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A Le Chateau clothing store is seen in a shopping mall in Joliette, Que. on Friday, October 23, 2020. After 60 years in operation, Le Chateau Inc. is seeking court protection from creditors to allow it to liquidate its assets and close its stores.Paul Chiasson/The Canadian Press

Insolvent clothing retailer Le Château Inc. was in financial difficulty – recording mounting losses, borrowing money from its founder and turning to its landlords for rent relief – long before the COVID-19 pandemic tanked retail sales across Canada.

The Montreal-based clothing chain announced on Friday that it would soon begin liquidation sales and close down all of its stores, after six decades in business. It is the latest among a wave of retailers seeking creditor protection. While others have done so in order to restructure operations or even sell the company – as outdoor retailer MEC recently did – Le Château was left without options after an effort to sell or refinance the business fell flat.

Le Château files for creditor protection, will shutter Canadian stores after six decades in business

Starting in mid-August, Le Château reached out to 105 possible investors, lenders and purchasers in an attempt to either sell the company or refinance its debt. Of those, 34 signed non-disclosure agreements to view information about the company.

No buyers emerged, and only one lender sent a letter of intent proposing a refinancing option. That proposal included conditions Le Château could not meet – including obligations to maintain minimum liquidity going forward – according to a report filed on Thursday by PricewaterhouseCoopers Inc., which is acting as the monitor in the creditor-protection process. At that point, the company began putting together a plan to wind up the business.

“The appetite today from financiers for retail, it’s not great,” Franco Rocchi, Le Château’s senior vice-president of sales and operations, said in an interview with The Globe and Mail on Friday.

Le Chateau founder and Director Herschel Segal, left, chats with Franco Rocchi, senior vice-president of sales and operations after the company's annual meeting Wednesday, July 15, 2015 in Montreal.Ryan Remiorz/The Canadian Press

Things came to a head in July, when Le Château reported earnings and included a warning about “material uncertainties that cast significant doubt upon the company’s ability to continue as a going concern.” That warning meant the company was in default on some of the covenants under a $70-million revolving credit facility with Wells Fargo Capital Finance Corp. Canada, and a $15-million loan from Gordon Brothers Finance Co.

The company’s debts amount to $125-million, according to its application for creditor protection filed in Quebec Superior Court on Thursday. Le Château has $59.4-million drawn on the Wells Fargo credit facility, and also owes $21.2-million in deferred rent to landlords.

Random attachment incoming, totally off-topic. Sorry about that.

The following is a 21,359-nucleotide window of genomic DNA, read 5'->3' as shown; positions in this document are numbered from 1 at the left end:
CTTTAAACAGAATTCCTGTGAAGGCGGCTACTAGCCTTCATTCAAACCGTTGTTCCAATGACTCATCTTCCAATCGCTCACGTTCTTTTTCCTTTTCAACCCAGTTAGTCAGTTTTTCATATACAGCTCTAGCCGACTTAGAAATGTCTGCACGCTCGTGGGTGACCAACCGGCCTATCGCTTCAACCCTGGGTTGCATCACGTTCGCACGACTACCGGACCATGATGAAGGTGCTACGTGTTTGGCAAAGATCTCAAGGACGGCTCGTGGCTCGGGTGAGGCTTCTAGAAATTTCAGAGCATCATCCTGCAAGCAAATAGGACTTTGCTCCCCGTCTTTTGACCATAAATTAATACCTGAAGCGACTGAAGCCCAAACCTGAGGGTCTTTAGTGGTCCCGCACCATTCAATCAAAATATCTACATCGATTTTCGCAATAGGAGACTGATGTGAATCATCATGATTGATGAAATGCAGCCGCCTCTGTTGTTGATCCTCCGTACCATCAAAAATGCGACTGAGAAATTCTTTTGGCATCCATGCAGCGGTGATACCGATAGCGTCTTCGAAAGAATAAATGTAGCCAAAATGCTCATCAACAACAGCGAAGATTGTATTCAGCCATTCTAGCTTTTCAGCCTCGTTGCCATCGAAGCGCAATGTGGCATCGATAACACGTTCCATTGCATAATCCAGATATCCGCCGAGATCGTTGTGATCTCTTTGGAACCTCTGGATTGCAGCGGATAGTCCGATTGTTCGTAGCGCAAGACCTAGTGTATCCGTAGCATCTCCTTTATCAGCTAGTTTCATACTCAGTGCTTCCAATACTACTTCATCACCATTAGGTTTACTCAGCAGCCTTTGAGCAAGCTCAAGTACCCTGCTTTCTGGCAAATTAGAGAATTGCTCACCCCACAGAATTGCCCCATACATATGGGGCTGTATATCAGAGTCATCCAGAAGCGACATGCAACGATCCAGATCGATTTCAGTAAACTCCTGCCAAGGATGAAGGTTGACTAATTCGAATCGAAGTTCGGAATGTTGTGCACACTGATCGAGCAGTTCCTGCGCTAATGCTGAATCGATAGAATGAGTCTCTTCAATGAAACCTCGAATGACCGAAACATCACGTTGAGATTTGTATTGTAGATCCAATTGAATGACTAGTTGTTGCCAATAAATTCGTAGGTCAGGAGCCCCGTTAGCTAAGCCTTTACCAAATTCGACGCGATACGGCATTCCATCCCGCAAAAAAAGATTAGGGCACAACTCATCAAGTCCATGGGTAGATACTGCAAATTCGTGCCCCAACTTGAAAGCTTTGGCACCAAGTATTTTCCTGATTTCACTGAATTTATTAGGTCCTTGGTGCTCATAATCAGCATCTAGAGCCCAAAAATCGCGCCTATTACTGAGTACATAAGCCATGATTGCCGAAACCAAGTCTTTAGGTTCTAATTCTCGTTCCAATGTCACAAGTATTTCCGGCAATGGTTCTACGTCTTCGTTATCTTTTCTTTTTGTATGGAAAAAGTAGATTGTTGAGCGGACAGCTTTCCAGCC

In recent years, Le Château founder Herschel Segal advanced approximately $51-million to the business through his holding company, Rainy Day Investments Ltd., “in order to allow Le Château to maintain the necessary liquidities to continue its operations as a going concern,” the court application states. Of that amount, $12.3-million was assigned as loans from landlords; $35-million was converted into shares in Le Château; and $3.9-million is held as a loan by Rainy Day.

The document reveals that Le Château was asking for rent deferrals from landlords before the pandemic caused many retailers to negotiate for such concessions; and many of its landlords had already granted “significant” deferrals in 2019. Its largest rent concessions have come from landlords Cadillac Fairview, Ivanhoé Cambridge, Oxford Properties and shopping mall property manager Cushman & Wakefield, according to the application for creditor protection.

Le Château had been working on a turnaround plan for years, before 2020 emerged as a crisis year for the industry. The clothing chain scaled back its brick-and-mortar presence by roughly half, closing underperforming locations and cutting the total number of stores to 121 from 243 in the past eight years, according to the monitor’s report.

The company also spent money to improve its e-commerce offering, but still made the bulk of its money from stores: Digital sales accounted for 13 per cent of its revenues in the past fiscal year. Meanwhile, brick-and-mortar sales have been in decline, and Le Château continued to lose money. For the three fiscal years ended Jan. 25, 2020, it reported combined net losses of approximately $117-million.

“Ironically, 2020 was supposed to be ground zero for the return to profitability,” Mr. Rocchi said in the interview on Friday.

That was not to be. In the six months ended July 27, Le Château had $32.3-million in sales, a 62.3-per-cent decrease from the same period last year. It had a net loss of $13-million in those six months, according to the report.

Its CCAA application states that Le Château will continue to look for alternatives to maximize the value of the business. In the meantime, store liquidation sales will begin on or around Nov. 1, “in order to maximize sales volumes during the pre-holiday period,” the monitor’s report states.

Sales are expected to be completed by April 30, 2021, though that could vary by store location, or based on potential further mandated shutdowns related to the pandemic. The company has secured $4.5-million in interim financing to fund the liquidation.

Winding up the business will affect 1,409 employees across Canada. It will also affect other businesses that Le Château contracts to manufacture its private-label clothing lines: About 30 per cent of the company’s inventory is made in Quebec.

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